If I were to only do one thing at a time, I would not ever get food on the table or get the clothes clean. Yesterday afternoon my children decided to come out of their rooms during naptime and they woke up the baby just as I was getting her to sleep. I was unable to start bread, which we needed for dinner. I could not get her to sleep for 2 hours after that. Because of all that, I was delayed in making snacks, and in making the bread for dinner, and so we weren’t able to eat until 8:30.

    Just making dinner is a normal multi-tasking project. I have something cooking in several different pans and often in the oven too, plus I’m chopping, washing bowls, getting plates out and dishing them up, and directing children to set the table and pour water. I don’t think I would get more done by doing those things one at a time. If I did that we wouldn’t eat until midnight!

    If he’s saying don’t try to multitask while you’re working on a big project, I can see that, but for everyday homemaking, I think that won’t work. I also think that men tend to see one project at a time to completion–my husband and I have had this conversation before and he will finish one task until it is done and do nothing else, but I will be working on several things. Sometimes that helps, but not in everything; if I put my husband in the kitchen and have him make pizza, he cannot do all of the different tasks as fast as I can, because he does them all one at a time, and it takes him 2 hours to get done what I do in one for the exact same meal, because he doesn’t multitask. He also won’t have any laundry going during that time, and I’ll probably get one load washed while I’m working on that pizza.

    I think there are times when you need undivided attention for something, but I also think that not everything in life should be done just one task at a time.

    • Elizabeth says:

      I completely agree. Even with being at work there are just times (like now) where I can’t hurry or slow up aspects of what is going on but I can squeeze something else into that time frame to accomplish more than just the one item. It’s not so much stopping and starting but it’s treating time like tetris and trying to fill in the gaps.
      Now not saying I’d build a gazebo while reading a novel or two highly complex things like that.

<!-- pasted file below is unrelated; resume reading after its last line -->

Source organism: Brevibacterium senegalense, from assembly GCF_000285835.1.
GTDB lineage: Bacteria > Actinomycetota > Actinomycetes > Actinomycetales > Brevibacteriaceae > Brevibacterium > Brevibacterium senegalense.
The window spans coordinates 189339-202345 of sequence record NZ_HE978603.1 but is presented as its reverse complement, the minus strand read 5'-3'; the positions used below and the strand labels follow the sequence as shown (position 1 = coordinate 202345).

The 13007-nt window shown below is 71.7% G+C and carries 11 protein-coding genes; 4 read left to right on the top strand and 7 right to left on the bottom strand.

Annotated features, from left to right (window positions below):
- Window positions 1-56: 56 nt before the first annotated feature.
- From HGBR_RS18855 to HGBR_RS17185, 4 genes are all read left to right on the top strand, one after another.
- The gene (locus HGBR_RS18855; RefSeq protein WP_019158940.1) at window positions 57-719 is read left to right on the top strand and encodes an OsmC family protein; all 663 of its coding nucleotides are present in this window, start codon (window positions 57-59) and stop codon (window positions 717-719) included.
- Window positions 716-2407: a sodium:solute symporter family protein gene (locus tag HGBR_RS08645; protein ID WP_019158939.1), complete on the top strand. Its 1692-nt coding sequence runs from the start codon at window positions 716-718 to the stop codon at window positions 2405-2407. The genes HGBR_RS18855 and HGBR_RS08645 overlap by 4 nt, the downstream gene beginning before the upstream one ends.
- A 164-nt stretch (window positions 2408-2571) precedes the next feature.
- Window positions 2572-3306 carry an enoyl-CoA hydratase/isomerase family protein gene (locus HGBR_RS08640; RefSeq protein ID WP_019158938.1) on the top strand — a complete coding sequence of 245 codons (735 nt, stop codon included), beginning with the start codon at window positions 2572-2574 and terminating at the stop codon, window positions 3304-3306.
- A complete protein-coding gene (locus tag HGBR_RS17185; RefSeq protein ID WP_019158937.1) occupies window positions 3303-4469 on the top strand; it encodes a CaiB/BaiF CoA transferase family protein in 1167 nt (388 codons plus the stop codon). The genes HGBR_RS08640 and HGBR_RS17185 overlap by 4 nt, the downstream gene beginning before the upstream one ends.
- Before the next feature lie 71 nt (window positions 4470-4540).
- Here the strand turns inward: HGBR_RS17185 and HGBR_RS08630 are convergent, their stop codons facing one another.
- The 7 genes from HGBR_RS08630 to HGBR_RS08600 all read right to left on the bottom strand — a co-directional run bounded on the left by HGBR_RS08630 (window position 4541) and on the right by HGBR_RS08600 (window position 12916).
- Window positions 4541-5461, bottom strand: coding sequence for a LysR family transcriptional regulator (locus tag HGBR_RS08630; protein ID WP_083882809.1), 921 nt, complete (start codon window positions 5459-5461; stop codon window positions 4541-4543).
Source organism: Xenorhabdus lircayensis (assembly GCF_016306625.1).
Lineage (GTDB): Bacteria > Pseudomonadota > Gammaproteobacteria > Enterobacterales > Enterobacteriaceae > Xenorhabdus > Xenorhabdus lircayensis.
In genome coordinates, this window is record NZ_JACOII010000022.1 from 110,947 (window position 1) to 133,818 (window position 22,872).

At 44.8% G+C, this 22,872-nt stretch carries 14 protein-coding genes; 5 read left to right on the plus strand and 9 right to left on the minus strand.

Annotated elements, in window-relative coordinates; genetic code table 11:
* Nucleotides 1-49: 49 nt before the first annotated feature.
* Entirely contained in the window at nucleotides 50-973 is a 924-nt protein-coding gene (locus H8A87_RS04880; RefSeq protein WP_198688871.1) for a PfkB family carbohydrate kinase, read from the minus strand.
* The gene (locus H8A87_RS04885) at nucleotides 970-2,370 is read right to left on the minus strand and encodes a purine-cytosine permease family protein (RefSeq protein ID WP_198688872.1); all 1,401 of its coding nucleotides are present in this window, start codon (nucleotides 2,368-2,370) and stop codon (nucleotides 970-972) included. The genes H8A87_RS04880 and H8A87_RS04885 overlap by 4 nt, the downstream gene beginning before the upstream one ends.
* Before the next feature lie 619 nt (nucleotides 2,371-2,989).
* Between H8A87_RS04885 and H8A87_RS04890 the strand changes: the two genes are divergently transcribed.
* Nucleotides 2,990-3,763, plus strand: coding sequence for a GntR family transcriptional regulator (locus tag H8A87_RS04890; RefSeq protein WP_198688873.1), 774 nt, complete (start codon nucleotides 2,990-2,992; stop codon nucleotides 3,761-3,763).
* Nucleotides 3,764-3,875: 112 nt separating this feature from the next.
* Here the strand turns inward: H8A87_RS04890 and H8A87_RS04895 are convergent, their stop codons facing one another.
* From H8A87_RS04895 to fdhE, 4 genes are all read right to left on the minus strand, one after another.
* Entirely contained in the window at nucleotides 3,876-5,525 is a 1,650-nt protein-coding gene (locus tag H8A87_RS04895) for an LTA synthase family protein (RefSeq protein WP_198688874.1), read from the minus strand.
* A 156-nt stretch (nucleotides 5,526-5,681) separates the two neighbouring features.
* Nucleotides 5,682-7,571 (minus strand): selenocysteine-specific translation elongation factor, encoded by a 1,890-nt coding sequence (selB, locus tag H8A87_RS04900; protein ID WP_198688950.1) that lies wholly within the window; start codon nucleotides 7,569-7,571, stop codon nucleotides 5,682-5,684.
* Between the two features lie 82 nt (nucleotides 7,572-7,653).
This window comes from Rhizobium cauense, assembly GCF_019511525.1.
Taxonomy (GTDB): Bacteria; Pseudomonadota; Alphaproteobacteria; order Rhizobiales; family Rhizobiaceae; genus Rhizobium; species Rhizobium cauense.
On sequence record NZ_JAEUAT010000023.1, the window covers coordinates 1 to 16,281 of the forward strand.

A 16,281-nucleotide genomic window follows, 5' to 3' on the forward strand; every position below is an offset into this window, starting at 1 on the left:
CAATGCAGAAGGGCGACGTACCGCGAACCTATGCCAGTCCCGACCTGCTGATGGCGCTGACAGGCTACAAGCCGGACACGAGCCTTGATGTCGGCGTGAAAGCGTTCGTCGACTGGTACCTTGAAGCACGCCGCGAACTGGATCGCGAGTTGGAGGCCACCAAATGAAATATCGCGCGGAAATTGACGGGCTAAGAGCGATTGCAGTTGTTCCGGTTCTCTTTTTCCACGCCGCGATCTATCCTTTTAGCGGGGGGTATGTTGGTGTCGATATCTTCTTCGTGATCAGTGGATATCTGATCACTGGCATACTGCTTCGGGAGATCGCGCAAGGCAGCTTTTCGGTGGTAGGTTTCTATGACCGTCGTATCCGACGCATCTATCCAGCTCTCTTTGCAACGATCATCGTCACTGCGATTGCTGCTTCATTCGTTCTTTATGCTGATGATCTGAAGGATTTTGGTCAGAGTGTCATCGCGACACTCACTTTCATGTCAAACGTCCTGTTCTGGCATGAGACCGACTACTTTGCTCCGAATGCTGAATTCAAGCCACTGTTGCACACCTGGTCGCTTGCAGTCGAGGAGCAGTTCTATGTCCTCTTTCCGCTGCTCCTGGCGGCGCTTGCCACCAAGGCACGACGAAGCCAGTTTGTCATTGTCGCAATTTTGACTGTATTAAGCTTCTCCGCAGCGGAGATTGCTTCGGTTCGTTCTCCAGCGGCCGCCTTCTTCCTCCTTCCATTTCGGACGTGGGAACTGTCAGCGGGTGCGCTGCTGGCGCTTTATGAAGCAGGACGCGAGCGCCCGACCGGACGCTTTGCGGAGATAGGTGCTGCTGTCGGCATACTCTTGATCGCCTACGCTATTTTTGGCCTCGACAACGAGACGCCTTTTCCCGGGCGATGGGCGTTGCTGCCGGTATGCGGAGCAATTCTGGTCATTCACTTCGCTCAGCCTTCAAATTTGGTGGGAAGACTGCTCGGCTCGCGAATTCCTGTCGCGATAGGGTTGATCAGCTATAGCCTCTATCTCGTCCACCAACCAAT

• Stephanie says:

        I like the idea of time tetris. I try to do the same thing and fill that downtime with stuff that can be picked up and put down without a loss of focus/quality of output.

    • Amanda says:

      I totally agree with you! Multi tasking as a home-schooling, homemaking mom is vital to survival!

    • WilliamB says:

      I think of it as being able to use my head for one thing and hands for another.

      But I can’t use my head for two things – I can’t read one thing and listen to another, not if I want to understand either; nor can I write something and talk about something else. But do dishes and listen to a story; or read and knit – these all work fine.

  • laura says:

    I love the Choose Joy card that you have in red in the picture, is this a card or is it more the size of a business card? I would love this as a print!
    I am a queen of multitasking, but I definitely realize that on some projects there is no multi-tasking or you make mistakes! Household chores, definitely multi-task. Working on 4 business accounts while on a business call, not a good time to multi-task. Take them one by one because you don’t want or need to make a business mistake!

  • skottydog says:

    Crystal,

    The timing of this post was perfect. I was about to comment here, then realized I needed to clean our bathroom. I resisted the urge to stay on the computer, and instead, I type this nearly 2 hours later, but mission accomplished! Bathroom (and kitchen floor) clean as a whistle!

    I am in the midst of reading a great book, by Rory Vaden, titled “Take The Stairs”. In it, he discusses 7 steps to achieving true success. Currently, I am reading the chapter entitled “Schedule”.

    Coincidentally, I read your post just before reading this from the book: “Instead of trying to do a lot of things equally at once for the sake of doing a little bit of everything, it is better to be selecting one or a few of the most critical priorities and effectively imbalancing your life in a direction of the most timely. Of course, what is timely and what is most important are constantly shuffling and changing according to each of the areas of our daily lives.”

  • I love this post! I have been working on not multitasking and using it to help my marriage this month on the blog for my Marriage and Relationship Goals link-up!

  • Lana says:

    I spent an hour this morning working on my budget ledger and checkbook without doing anything else. If I don’t give it my undivided attention then I can make mistakes.

    I know exactly what sort of multitasking you are referring to because it is my husband’s way of doing things and he has always been that way. I don’t believe we are talking about the kind of ‘multijobbing’ that homemakers do. I don’t consider having the tea kettle on to boil and loading the washer at the same time multitasking.

  • Beth says:

    A great thing I learned from The Frugal Girl’s blog is to combine a mind-task with a hand-task (for example, quizzing a kid on spelling words while you fold laundry, or like I do, grab a rag and wash fingerprints from doorframes, etc., while you talk on the phone). Don’t try to do two mind-tasks (ex. talk on the phone and read email) at the same time. If one is a non-thinking task, you can do something that requires thought at the same time.

  • Stephanie says:

    I wanted to read the time management post but the link isn’t working! 🙂

  • Ann says:

    There’s a whole method of time management, called The Pomodoro Technique, that is based on the idea of focusing on a task for 25 minutes, supposedly the optimum time, and then taking a 5-minute break. Thus your day (or a larger task) is broken up into 30 minute segments. I don’t think you need to be discouraged about your 20 minutes–with the Pomodoro method, you’d only have 5 more to go! 🙂 http://www.pomodorotechnique.com

  • Hi Crystal – this is my first visit! Great site here, and congrats on your accomplishment with getting those cards done!

    I love what you wrote here, I too am participating in Jeff’s slow down challenge – It looks like I am a bit behind you chronologically! http://jondharrison.com/2013/09/02/multitaskers-are-liars/